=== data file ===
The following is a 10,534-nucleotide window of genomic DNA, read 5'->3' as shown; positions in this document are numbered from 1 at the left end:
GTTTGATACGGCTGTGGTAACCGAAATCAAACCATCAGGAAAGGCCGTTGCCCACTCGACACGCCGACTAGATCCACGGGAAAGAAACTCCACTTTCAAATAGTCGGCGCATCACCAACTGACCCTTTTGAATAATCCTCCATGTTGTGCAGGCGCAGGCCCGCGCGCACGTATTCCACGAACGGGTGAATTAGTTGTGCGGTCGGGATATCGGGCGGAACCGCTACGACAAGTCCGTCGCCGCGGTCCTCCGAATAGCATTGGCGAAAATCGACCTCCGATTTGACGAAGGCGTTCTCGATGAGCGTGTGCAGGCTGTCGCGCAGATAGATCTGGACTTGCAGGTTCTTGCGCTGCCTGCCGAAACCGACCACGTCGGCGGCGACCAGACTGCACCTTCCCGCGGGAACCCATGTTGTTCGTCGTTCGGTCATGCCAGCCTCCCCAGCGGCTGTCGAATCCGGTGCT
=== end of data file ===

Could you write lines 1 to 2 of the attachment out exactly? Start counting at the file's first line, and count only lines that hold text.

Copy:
The following is a 10,534-nucleotide window of genomic DNA, read 5'->3' as shown; positions in this document are numbered from 1 at the left end:
GTTTGATACGGCTGTGGTAACCGAAATCAAACCATCAGGAAAGGCCGTTGCCCACTCGACACGCCGACTAGATCCACGGGAAAGAAACTCCACTTTCAAATAGTCGGCGCATCACCAACTGACCCTTTTGAATAATCCTCCATGTTGTGCAGGCGCAGGCCCGCGCGCACGTATTCCACGAACGGGTGAATTAGTTGTGCGGTCGGGATATCGGGCGGAACCGCTACGACAAGTCCGTCGCCGCGGTCCTCCGAATAGCATTGGCGAAAATCGACCTCCGATTTGACGAAGGCGTTCTCGATGAGCGTGTGCAGGCTGTCGCGCAGATAGATCTGGACTTGCAGGTTCTTGCGCTGCCTGCCGAAACCGACCACGTCGGCGGCGACCAGACTGCACCTTCCCGCGGGAACCCATGTTGTTCGTCGTTCGGTCATGCCAGCCTCCCCAGCGGCTGTCGAATCCGGTGCT